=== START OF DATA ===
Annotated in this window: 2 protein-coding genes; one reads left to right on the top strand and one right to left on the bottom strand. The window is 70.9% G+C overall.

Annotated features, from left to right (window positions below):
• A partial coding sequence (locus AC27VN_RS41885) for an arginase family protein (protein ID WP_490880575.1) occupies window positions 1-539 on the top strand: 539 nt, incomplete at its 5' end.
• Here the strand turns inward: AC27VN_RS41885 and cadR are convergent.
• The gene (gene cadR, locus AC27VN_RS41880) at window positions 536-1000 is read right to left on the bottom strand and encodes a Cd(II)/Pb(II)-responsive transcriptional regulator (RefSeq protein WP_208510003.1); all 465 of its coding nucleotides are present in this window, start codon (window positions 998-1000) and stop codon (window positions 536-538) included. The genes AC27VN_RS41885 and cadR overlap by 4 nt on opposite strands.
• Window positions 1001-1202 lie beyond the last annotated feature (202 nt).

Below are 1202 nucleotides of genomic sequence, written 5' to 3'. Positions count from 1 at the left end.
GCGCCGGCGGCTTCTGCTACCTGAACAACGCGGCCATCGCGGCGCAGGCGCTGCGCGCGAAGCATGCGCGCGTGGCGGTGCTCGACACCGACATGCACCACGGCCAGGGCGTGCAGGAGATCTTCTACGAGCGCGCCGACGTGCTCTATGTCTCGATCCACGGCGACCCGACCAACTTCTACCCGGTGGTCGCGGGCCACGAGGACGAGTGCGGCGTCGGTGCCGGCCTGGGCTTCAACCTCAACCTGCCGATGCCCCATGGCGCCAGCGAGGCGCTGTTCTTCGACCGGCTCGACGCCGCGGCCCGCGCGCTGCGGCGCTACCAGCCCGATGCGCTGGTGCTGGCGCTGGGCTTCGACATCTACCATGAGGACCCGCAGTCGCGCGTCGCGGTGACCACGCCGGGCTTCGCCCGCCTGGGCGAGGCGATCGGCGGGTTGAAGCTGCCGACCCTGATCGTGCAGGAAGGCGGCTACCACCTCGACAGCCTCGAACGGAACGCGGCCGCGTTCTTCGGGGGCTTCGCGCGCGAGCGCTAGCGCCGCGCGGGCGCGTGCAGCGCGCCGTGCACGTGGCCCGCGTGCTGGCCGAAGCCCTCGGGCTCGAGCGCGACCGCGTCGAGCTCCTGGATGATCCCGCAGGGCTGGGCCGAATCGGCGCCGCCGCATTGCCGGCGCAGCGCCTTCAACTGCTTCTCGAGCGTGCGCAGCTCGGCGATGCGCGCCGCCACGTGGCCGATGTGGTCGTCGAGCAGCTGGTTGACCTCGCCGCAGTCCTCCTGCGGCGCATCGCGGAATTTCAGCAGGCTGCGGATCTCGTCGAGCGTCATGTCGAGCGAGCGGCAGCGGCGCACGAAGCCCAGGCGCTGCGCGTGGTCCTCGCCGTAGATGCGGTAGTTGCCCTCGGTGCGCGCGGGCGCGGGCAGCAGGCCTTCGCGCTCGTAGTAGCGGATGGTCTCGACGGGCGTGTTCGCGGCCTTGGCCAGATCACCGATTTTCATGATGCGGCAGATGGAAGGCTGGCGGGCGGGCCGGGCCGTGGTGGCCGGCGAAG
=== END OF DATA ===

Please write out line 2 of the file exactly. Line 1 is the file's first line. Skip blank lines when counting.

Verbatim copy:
Annotated features, from left to right (window positions below):